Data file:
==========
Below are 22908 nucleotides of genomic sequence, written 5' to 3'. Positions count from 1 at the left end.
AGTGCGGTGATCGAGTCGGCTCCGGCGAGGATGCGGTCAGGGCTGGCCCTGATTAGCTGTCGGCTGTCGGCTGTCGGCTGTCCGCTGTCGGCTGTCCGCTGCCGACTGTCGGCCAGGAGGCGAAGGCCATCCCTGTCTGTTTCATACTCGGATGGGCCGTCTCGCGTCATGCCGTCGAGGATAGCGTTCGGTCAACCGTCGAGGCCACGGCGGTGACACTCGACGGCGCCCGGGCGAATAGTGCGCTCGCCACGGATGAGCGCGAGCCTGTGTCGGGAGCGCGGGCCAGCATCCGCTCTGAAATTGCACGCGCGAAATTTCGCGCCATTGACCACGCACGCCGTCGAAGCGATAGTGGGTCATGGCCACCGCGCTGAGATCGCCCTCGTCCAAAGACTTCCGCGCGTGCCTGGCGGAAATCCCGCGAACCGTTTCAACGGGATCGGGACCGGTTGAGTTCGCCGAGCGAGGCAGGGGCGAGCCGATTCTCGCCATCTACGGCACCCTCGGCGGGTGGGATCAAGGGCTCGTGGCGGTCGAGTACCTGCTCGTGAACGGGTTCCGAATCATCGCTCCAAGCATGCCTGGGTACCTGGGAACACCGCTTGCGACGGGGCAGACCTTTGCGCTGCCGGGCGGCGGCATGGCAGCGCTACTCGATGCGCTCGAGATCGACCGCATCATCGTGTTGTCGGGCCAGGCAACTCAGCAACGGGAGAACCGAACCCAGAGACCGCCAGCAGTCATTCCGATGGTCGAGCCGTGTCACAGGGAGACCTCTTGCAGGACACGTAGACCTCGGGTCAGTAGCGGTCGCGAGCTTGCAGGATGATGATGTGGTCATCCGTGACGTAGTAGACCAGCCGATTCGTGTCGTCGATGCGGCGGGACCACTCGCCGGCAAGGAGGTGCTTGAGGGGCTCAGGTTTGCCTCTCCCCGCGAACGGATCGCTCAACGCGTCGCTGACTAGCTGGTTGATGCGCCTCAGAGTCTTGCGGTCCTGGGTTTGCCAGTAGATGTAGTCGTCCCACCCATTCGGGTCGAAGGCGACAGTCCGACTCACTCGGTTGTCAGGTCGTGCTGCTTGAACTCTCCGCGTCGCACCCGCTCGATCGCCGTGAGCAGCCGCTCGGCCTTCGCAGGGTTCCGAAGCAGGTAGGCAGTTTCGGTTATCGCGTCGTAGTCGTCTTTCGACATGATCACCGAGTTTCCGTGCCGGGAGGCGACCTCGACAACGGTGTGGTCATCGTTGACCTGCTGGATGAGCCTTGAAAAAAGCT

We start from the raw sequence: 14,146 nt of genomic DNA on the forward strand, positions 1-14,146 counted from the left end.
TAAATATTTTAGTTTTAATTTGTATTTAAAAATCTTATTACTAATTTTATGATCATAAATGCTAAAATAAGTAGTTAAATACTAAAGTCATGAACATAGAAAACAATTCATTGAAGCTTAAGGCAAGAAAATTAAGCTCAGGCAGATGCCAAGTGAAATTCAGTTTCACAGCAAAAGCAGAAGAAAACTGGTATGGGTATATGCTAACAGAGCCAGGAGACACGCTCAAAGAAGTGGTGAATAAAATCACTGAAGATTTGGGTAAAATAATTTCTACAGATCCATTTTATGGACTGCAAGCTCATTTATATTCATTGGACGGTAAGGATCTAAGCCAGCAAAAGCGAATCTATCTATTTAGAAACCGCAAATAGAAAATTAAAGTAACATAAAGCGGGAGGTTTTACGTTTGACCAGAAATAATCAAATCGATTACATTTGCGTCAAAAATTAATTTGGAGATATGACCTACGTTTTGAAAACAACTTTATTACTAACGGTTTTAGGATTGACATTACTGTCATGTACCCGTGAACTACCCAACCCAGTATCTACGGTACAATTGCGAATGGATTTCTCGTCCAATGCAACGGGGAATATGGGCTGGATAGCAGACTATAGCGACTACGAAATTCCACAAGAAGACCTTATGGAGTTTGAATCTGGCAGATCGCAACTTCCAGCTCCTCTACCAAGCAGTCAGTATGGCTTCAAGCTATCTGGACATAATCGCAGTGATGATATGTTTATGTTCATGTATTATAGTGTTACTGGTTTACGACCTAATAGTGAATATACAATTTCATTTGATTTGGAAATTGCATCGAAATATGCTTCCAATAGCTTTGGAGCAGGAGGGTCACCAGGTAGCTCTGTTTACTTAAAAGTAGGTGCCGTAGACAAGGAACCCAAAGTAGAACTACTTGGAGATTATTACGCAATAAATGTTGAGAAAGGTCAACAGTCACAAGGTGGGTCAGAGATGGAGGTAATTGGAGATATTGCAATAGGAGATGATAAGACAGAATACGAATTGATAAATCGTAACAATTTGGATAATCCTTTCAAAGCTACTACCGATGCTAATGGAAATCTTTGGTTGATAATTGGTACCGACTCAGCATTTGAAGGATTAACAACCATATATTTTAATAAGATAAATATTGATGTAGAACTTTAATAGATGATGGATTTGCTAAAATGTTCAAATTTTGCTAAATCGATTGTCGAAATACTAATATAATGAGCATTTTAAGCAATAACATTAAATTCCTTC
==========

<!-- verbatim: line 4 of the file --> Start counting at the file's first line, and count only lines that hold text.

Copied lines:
TAAATATTTTAGTTTTAATTTGTATTTAAAAATCTTATTACTAATTTTATGATCATAAATGCTAAAATAAGTAGTTAAATACTAAAGTCATGAACATAGAAAACAATTCATTGAAGCTTAAGGCAAGAAAATTAAGCTCAGGCAGATGCCAAGTGAAATTCAGTTTCACAGCAAAAGCAGAAGAAAACTGGTATGGGTATATGCTAACAGAGCCAGGAGACACGCTCAAAGAAGTGGTGAATAAAATCACTGAAGATTTGGGTAAAATAATTTCTACAGATCCATTTTATGGACTGCAAGCTCATTTATATTCATTGGACGGTAAGGATCTAAGCCAGCAAAAGCGAATCTATCTATTTAGAAACCGCAAATAGAAAATTAAAGTAACATAAAGCGGGAGGTTTTACGTTTGACCAGAAATAATCAAATCGATTACATTTGCGTCAAAAATTAATTTGGAGATATGACCTACGTTTTGAAAACAACTTTATTACTAACGGTTTTAGGATTGACATTACTGTCATGTACCCGTGAACTACCCAACCCAGTATCTACGGTACAATTGCGAATGGATTTCTCGTCCAATGCAACGGGGAATATGGGCTGGATAGCAGACTATAGCGACTACGAAATTCCACAAGAAGACCTTATGGAGTTTGAATCTGGCAGATCGCAACTTCCAGCTCCTCTACCAAGCAGTCAGTATGGCTTCAAGCTATCTGGACATAATCGCAGTGATGATATGTTTATGTTCATGTATTATAGTGTTACTGGTTTACGACCTAATAGTGAATATACAATTTCATTTGATTTGGAAATTGCATCGAAATATGCTTCCAATAGCTTTGGAGCAGGAGGGTCACCAGGTAGCTCTGTTTACTTAAAAGTAGGTGCCGTAGACAAGGAACCCAAAGTAGAACTACTTGGAGATTATTACGCAATAAATGTTGAGAAAGGTCAACAGTCACAAGGTGGGTCAGAGATGGAGGTAATTGGAGATATTGCAATAGGAGATGATAAGACAGAATACGAATTGATAAATCGTAACAATTTGGATAATCCTTTCAAAGCTACTACCGATGCTAATGGAAATCTTTGGTTGATAATTGGTACCGACTCAGCATTTGAAGGATTAACAACCATATATTTTAATAAGATAAATATTGATGTAGAACTTTAATAGATGATGGATTTGCTAAAATGTTCAAATTTTGCTAAATCGATTGTCGAAATACTAATATAATGAGCATTTTAAGCAATAACATTAAATTCCTTC